Montenegro: A high-end hideaway on the Adriatic
This fragment of the former Yugoslavia once lured celebrities to its shores. Can a new luxury enclave help to put it back on the map?
Saturday 18 June 2011
What would Sophia Loren make of Aman Sveti Stefan, I wonder? The Italian superstar was a fan of the 1950s hotel that was once on this Montenegrin rock. It had a fleet of Chevrolet cars to transport guests across the causeway and around the coastline, and served elaborately embellished lobster.
That's all gone, replaced by the austere lines that define the Aman resort aesthetic (present across the globe from Cambodia to the Caribbean). Bare stone walls in bedrooms, rough ceramic shampoo bottles and rustic village salad on the menu signal a major change. But if the glitz has been replaced by restrained tones, make no mistake – it's still for the wealthy, it's just that now it's stealthy.
The rocky outcrop that is Sveti Stefan is Montenegro's most famous view. It may actually be its only famous view. If you can place the country on a map you're already in a well-informed minority. The country gained independence from Serbia in 2006 and is trying to build up a tourism trade. The easiest access is from Dubrovnik, where today Wizz Air starts flying from Luton.
So you make it into this small, vertiginously mountainous country and arrive at its one internationally known site. What can you expect? I had no idea, being an "Aman virgin". There are such people as "Aman junkies" – wealthy travellers who always make a point of visiting each new resort that opens its discreet, unsigned doors. They have been waiting for four years for Aman Sveti Stefan. I arrive on day seven of the village's new incarnation.
It's a remarkable approach. Walking across the causeway, gazing up at the rocks and rustic stone walls that ring the island, it looks as if it's guarding a secret at its centre, its back turned to the coast (and it's true that everyone who has inhabited the island is a clique, from the 12 families of the Pastrovici tribe back in the 1400s to the glossy posse of the 1960s and 1970s, to today's touring elite). One of Sveti Stefan's features is that once inside, its higgledy-piggledy lanes lead you up and downhill, round and around, and there is no centre, just more scattered stone cottages and the odd church. Oh, and a dramatic black-tiled clifftop pool too. There is a piazza, where guests can eat pizzas, antipasti and other posh, rustic food at artfully strewn tables and chairs – but that is stumbled upon, rather than signposted.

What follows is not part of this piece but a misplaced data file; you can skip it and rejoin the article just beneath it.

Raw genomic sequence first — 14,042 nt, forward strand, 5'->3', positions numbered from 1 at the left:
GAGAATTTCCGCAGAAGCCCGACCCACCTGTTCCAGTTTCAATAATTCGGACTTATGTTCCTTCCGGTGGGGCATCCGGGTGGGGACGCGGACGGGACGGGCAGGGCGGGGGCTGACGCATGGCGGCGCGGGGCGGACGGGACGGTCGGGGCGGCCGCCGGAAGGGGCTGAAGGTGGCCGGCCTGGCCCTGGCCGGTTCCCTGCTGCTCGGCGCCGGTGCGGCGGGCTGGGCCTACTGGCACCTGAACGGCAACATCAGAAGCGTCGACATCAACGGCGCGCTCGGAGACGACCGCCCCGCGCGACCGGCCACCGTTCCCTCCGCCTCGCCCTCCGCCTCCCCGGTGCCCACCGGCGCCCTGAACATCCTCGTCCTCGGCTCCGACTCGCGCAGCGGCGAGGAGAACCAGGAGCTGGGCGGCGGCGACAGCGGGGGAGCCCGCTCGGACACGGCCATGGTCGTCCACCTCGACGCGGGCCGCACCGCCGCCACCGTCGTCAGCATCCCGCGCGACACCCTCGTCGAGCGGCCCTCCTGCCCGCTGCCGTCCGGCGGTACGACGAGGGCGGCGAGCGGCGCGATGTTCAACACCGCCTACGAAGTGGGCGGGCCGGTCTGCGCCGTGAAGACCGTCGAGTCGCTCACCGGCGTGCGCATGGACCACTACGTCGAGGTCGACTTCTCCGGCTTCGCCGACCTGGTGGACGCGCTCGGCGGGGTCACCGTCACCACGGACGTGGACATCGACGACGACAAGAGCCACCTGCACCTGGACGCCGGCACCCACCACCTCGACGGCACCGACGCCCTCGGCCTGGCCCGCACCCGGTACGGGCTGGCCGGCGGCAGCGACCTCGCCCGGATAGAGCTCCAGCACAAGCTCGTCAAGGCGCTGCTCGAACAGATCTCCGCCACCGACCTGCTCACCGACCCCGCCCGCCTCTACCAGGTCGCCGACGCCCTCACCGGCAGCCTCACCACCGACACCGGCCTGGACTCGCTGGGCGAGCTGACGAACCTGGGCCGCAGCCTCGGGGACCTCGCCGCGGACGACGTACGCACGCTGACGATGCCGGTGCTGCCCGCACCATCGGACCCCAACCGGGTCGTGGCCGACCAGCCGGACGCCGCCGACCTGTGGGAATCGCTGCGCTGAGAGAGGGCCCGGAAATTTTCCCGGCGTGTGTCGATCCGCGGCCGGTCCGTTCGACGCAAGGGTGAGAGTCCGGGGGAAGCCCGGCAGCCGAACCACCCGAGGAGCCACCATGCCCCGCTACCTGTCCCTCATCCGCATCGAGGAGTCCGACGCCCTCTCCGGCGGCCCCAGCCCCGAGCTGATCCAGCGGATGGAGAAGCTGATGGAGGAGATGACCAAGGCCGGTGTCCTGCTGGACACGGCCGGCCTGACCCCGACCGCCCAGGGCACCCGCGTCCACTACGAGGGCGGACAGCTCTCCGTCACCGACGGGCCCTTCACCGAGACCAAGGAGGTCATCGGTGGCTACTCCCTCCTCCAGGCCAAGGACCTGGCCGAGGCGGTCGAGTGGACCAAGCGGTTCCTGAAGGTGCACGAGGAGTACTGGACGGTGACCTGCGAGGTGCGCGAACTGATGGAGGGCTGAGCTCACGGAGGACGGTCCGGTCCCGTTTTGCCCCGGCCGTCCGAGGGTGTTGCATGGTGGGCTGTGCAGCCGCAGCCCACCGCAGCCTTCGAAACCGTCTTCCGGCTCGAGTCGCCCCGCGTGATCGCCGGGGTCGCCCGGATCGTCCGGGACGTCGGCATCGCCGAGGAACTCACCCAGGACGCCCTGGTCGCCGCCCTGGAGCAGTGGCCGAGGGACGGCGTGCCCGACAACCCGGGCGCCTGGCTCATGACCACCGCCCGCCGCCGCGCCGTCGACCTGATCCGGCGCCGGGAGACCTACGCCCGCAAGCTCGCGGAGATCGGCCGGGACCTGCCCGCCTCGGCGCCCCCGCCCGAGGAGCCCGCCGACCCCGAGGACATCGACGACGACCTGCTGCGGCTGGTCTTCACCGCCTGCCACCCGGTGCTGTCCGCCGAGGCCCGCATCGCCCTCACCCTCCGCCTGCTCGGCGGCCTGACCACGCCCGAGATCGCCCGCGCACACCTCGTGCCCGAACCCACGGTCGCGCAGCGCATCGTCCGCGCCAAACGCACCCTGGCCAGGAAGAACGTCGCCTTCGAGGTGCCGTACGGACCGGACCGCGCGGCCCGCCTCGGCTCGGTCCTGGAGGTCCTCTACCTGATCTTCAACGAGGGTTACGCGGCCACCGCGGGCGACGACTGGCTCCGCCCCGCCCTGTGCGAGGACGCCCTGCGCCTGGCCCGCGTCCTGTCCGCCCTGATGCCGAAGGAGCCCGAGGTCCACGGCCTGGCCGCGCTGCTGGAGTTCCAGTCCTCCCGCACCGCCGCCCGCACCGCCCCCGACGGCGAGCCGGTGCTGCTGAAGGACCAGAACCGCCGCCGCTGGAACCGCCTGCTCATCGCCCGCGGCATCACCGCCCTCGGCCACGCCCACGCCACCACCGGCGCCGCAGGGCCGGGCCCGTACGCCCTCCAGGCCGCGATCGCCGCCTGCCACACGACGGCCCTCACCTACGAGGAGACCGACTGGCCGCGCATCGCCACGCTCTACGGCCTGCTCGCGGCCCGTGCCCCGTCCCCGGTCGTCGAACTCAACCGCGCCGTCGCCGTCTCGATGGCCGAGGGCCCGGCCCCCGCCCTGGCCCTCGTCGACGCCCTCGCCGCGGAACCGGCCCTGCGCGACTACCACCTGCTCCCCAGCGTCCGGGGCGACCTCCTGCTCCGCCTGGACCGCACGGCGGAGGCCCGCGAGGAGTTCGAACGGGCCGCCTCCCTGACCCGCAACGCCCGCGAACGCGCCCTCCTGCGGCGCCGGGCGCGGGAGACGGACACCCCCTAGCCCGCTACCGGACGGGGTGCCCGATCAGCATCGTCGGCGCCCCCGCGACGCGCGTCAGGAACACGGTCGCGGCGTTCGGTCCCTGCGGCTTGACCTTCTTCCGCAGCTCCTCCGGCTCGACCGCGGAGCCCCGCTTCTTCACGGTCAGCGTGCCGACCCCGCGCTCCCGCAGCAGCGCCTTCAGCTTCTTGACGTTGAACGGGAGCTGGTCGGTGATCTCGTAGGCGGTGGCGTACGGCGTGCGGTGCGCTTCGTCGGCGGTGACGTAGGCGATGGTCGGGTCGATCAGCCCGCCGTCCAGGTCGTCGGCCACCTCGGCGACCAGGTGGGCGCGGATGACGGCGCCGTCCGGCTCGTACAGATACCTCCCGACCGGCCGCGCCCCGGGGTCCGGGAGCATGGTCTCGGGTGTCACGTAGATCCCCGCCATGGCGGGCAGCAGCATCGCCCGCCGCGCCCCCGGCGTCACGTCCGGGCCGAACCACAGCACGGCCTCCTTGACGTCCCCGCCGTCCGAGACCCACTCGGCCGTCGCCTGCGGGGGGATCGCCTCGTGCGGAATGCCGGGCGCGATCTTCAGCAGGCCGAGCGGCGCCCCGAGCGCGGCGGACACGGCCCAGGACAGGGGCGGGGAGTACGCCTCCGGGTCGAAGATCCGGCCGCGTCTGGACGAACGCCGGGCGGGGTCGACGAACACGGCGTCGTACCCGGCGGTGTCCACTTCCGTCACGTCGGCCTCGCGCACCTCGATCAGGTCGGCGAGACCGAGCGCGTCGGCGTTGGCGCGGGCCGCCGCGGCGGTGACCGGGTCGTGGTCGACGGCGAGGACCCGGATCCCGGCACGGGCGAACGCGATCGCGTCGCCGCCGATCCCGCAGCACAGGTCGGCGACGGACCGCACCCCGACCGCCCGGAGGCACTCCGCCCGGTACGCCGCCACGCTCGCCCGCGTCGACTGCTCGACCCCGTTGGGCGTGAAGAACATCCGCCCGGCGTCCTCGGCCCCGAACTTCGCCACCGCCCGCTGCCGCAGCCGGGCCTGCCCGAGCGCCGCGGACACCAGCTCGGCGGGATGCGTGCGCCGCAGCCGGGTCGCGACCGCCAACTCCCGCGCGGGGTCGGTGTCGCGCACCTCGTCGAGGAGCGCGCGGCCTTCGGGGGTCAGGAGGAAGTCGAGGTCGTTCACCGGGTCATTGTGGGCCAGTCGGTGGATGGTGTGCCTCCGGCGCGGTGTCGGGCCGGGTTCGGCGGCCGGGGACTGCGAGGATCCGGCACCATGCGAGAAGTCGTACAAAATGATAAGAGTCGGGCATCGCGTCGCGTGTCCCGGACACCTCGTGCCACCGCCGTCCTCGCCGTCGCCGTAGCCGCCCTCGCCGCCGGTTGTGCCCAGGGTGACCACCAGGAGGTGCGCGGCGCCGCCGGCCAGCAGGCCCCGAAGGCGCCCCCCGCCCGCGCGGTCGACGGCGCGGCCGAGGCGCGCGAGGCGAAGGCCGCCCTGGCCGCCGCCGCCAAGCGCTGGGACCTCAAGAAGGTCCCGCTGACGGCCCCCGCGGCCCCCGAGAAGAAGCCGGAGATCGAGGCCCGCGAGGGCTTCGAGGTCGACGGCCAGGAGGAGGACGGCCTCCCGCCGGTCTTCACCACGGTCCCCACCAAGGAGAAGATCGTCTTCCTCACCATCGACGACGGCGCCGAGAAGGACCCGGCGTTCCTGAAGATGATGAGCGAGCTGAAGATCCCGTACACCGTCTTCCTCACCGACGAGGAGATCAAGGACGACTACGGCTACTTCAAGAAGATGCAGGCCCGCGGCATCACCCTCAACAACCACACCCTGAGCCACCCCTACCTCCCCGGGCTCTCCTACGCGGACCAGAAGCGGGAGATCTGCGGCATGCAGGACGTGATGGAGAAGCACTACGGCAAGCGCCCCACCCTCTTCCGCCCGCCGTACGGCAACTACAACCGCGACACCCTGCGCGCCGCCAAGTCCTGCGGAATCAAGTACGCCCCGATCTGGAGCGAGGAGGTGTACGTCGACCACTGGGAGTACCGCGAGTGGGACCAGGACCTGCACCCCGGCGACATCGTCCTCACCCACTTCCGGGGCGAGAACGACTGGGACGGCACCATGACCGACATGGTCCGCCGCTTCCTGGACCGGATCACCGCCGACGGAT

In fact, nothing is signposted. I'd know that if I wasn't a first-timer. Henry Gray, Aman Sveti Stefan's ebullient general manager, fills me in over dinner. He's worked with Aman for many years, and discretion to the point of obliqueness is a company trademark. In fact, the "street" signs on Sveti Stefan are a huge departure from the norm (not that they help terribly much, there's no map and it takes day or two before you can confidently find your way from reception to your room).
He and his wife/co-manager Char epitomise the open-shirt, flat-sandalled chic that is Aman. The shirt will, of course, be crisp and tailored, the sandals designer-labelled.
The rooms: well, no two are the same. Because Sveti Stefan is a protected site, the buildings are largely the same ones that once were home to the Pastrovici tribe, and Aman had to work within draconian building restrictions. Interior designer Marylou Thomson – who has been with the project since Aman first signed the 40-year-lease in 2007 – explains. "The honesty of this place means that if you do something wrong, it sticks out like a sore thumb." She laughs, but installing the super-high-spec features demanded by Aman guests (and expected at the super-high prices) cannot have been easy. The rough plaster walls and simple timber or stone floors in each room are immaculate, and under that shower, the stone floor is heated.
Marylou had to replace one in three of the original beams that are a feature of many of the rooms, the legacy of a 1979 earthquake which destroyed many of the buildings along Montenegro's coastline. I'm not confident that I'd spot the difference, such is the attention to detail. Furniture is simple, Shaker style, made in Serbia from Slovakian oak. The lanterns that hang in each window – a nod to the fishermen's wives who did the same to light their husbands home from the sea – may look simple, but they're a world away from your standard storm lantern.
"We wanted it to look like a village, how it was intended to be," says Thomson. Her jaunty tone belies the 100 straight days of rain that blighted the main building work in 2009. We're sitting under a loggia at The Olive Tree, one of the planned 11 restaurants at the resort (some areas will not be completed this season, and will open next spring). It's on the mainland, on the first of three beaches that face the island.